Genesis has a few family trees, of a couple of different kinds. One kind is linear—the whole point is to show where the progression of father-son, father-son is going. Cain’s children and grandchildren are, one suspects, headed downhill—the seventh is murderous Lamech. Seth’s line is a bit more hopeful—the seventh is walking-with-God Enoch. And of course Noah comes from this line as well, Noah who finds grace with God, Noah the new Adam who gets to start his own family tree.
After Noah, there will be more linear family trees—most notably the family tree that leads to Abraham. The rest of the book then traces Abraham to Isaac to Jacob, ending with Jacob’s twelve sons, the twelve tribes of Israel; Benjaminites or Judahites or Levites who are reading the story get to point and say, “Look, that’s me, that’s me!”
But Noah’s own family is not just a single line, from Shem to Terah to Abraham to Israel. It is a real tree, with real branches. In chapter 10, every nation known to Israel gets a place in the graduation picture. The whole world, Genesis suggests, fits into three types of people, lining up with the three sons of Noah.
There are the Japheth people, good enough folks in their way, we’re sure, but living so far from us we don’t really know them, not even enough to disapprove of them. They’re just there.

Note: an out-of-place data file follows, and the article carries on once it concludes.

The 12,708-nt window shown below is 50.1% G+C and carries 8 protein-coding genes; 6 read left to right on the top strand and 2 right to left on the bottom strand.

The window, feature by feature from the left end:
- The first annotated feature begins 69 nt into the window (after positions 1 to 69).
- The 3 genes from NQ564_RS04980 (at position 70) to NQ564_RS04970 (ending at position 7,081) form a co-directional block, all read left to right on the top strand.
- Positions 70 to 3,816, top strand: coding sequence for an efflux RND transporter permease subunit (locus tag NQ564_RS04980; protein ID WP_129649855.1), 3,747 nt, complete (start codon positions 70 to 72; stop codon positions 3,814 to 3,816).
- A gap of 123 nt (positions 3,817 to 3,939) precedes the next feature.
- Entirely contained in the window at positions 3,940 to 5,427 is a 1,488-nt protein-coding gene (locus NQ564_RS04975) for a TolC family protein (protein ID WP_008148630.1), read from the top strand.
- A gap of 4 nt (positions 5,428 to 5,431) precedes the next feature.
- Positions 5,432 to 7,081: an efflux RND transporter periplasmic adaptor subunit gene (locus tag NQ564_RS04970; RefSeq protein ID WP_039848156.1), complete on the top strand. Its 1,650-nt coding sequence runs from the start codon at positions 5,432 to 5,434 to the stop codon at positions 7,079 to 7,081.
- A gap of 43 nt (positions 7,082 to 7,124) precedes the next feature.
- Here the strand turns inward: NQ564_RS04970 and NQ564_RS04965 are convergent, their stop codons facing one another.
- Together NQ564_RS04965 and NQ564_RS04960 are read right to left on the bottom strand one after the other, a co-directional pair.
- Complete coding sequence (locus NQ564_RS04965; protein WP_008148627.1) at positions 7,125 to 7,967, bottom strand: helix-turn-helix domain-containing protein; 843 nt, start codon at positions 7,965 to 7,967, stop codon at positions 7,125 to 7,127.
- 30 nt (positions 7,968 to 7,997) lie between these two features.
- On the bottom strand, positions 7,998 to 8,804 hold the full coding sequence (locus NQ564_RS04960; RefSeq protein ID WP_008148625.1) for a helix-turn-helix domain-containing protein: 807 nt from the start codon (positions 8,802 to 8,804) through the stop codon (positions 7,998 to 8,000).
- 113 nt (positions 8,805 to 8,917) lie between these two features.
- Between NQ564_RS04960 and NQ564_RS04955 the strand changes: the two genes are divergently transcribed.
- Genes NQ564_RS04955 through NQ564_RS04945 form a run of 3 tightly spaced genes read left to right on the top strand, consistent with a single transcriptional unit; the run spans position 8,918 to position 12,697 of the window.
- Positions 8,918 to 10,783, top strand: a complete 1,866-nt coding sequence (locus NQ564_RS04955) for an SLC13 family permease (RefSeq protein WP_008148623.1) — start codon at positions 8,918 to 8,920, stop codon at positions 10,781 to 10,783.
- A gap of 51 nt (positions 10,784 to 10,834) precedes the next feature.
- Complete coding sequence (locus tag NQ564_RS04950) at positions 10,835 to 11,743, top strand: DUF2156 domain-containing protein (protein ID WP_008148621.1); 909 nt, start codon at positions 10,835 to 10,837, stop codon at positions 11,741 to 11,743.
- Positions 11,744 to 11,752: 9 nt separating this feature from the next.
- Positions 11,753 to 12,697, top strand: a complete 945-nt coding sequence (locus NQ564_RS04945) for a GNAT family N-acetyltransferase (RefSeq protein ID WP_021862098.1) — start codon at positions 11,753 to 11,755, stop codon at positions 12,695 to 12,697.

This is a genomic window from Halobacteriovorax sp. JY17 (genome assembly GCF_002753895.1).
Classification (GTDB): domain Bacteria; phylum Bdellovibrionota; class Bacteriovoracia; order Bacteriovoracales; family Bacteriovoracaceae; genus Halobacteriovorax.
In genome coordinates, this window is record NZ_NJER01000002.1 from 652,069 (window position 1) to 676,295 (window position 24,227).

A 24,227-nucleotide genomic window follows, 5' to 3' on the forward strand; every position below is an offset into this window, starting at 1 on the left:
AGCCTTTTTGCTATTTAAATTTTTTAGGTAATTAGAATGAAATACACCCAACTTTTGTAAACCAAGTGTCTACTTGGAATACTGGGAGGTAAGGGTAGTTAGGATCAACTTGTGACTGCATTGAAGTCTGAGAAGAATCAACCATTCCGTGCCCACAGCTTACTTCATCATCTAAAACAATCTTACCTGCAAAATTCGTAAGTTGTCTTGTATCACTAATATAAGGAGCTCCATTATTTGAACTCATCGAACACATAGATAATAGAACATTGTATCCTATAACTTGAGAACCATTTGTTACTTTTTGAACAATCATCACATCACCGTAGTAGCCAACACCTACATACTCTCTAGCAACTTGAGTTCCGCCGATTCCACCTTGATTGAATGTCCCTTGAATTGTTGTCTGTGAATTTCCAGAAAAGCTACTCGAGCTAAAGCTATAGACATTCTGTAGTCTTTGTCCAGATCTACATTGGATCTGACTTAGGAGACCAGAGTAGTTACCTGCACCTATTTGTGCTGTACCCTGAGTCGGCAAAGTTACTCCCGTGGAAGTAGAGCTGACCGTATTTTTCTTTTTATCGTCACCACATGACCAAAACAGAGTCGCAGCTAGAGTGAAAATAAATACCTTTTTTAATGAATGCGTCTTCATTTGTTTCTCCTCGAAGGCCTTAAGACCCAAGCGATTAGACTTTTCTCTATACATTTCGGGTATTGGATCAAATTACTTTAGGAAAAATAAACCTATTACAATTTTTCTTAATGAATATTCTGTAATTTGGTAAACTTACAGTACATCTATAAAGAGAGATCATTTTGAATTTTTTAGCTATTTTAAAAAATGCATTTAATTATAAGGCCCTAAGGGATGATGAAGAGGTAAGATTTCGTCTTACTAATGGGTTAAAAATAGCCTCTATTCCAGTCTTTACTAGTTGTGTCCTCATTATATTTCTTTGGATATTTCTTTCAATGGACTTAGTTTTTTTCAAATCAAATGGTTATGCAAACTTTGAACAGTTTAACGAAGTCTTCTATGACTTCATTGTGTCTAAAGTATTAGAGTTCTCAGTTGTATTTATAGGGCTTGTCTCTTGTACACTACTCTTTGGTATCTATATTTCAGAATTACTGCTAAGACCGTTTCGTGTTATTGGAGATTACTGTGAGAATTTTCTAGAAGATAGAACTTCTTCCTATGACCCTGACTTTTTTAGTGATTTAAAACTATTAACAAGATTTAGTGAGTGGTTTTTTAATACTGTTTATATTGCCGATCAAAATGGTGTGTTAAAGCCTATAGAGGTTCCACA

There are the Ham people, people whose very name makes one think of curse. Prominent here are Israel’s perennial enemies, the Canaanites, but some other people make it in too: the Egyptians (think slavery), the Assyrians and Babylonians (think exile), the Philistines (think Philistines)—all people who have, at one time or another, oppressed the Israelites.
Finally, there is Shem. His very name means name. The other peoples on earth may be seeking a name; these people inherit one. They are by heritage people of the name—Semitic. They are our own people, but also our neighbors, our cousins and our neighbors, unimportant people, people we have to get along with. They get a name. At a basic level, they share our name.
Genesis, a book that is at least as much about the future as it is about the past, hints at an ultimate fate for each line of the family tree. Those who tried to define themselves as oppressors, as masters, as conquerors and world powers, will serve Shem—they will be servants to the people of the Name. Those who are far off, hardly known, will dwell in the tents of Shem—they will be enfolded by the people of the Name.
And, of course, those insignificant farmers and fishers who surround us, those we think of as kin and some perhaps that we don’t like to think of at all, are all revealed as the center of world history, sharers with us in a deep significance, an election—chosen to be, born to be, people of the Name.
And that brings me back to Heather. Because here is this girl who got a pretty crummy hand in life, and she stumbles into a family living the American dream, and what she wants from them isn’t their resources, but their name. She wants to belong.
And they had a name that was big enough to include her.
I think that’s what God is trying to do with the names He gives us. They are not inherently a bad thing, but we have to remember, they aren’t for just us. They are for as many people who want to be a part of this kind of people.
The People of a Name.
Today’s blog is co-written with my friend, Dr. Jonathan Huddleston, Jonathan preached for several years at the Steele’s Chapel Christian Church, in Corbin, Kentucky and now teaches seminary students at the Abilene Christian University Graduate School of Theology.